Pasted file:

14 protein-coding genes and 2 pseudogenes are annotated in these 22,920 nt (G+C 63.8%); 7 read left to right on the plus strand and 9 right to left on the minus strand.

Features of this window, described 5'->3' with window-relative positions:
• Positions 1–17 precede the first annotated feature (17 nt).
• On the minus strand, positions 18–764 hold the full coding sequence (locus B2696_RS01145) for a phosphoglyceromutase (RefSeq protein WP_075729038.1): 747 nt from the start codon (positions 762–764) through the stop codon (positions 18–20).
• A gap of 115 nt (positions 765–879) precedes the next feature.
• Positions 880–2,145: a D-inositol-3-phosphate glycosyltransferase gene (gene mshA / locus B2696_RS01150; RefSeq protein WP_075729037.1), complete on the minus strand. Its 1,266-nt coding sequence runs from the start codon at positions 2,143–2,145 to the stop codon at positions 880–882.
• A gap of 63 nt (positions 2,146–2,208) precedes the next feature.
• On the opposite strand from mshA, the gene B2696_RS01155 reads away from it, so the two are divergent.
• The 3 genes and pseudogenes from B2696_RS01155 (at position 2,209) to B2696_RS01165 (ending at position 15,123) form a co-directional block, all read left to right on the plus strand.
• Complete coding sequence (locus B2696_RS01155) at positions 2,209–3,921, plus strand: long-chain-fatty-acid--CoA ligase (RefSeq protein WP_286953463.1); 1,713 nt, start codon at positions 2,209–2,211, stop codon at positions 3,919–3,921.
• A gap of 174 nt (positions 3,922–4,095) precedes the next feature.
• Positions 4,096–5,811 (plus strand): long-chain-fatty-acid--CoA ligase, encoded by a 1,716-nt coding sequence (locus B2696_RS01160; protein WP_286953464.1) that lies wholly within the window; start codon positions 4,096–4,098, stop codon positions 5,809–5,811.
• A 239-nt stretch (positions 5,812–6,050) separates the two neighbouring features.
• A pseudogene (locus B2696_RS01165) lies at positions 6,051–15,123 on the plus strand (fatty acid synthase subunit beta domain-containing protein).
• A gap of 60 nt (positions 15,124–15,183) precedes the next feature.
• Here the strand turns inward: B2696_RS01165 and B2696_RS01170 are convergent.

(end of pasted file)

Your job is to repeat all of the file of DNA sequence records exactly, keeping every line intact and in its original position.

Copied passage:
14 protein-coding genes and 2 pseudogenes are annotated in these 22,920 nt (G+C 63.8%); 7 read left to right on the plus strand and 9 right to left on the minus strand.

Features of this window, described 5'->3' with window-relative positions:
• Positions 1–17 precede the first annotated feature (17 nt).
• On the minus strand, positions 18–764 hold the full coding sequence (locus B2696_RS01145) for a phosphoglyceromutase (RefSeq protein WP_075729038.1): 747 nt from the start codon (positions 762–764) through the stop codon (positions 18–20).
• A gap of 115 nt (positions 765–879) precedes the next feature.
• Positions 880–2,145: a D-inositol-3-phosphate glycosyltransferase gene (gene mshA / locus B2696_RS01150; RefSeq protein WP_075729037.1), complete on the minus strand. Its 1,266-nt coding sequence runs from the start codon at positions 2,143–2,145 to the stop codon at positions 880–882.
• A gap of 63 nt (positions 2,146–2,208) precedes the next feature.
• On the opposite strand from mshA, the gene B2696_RS01155 reads away from it, so the two are divergent.
• The 3 genes and pseudogenes from B2696_RS01155 (at position 2,209) to B2696_RS01165 (ending at position 15,123) form a co-directional block, all read left to right on the plus strand.
• Complete coding sequence (locus B2696_RS01155) at positions 2,209–3,921, plus strand: long-chain-fatty-acid--CoA ligase (RefSeq protein WP_286953463.1); 1,713 nt, start codon at positions 2,209–2,211, stop codon at positions 3,919–3,921.
• A gap of 174 nt (positions 3,922–4,095) precedes the next feature.
• Positions 4,096–5,811 (plus strand): long-chain-fatty-acid--CoA ligase, encoded by a 1,716-nt coding sequence (locus B2696_RS01160; protein WP_286953464.1) that lies wholly within the window; start codon positions 4,096–4,098, stop codon positions 5,809–5,811.
• A 239-nt stretch (positions 5,812–6,050) separates the two neighbouring features.
• A pseudogene (locus B2696_RS01165) lies at positions 6,051–15,123 on the plus strand (fatty acid synthase subunit beta domain-containing protein).
• A gap of 60 nt (positions 15,124–15,183) precedes the next feature.
• Here the strand turns inward: B2696_RS01165 and B2696_RS01170 are convergent.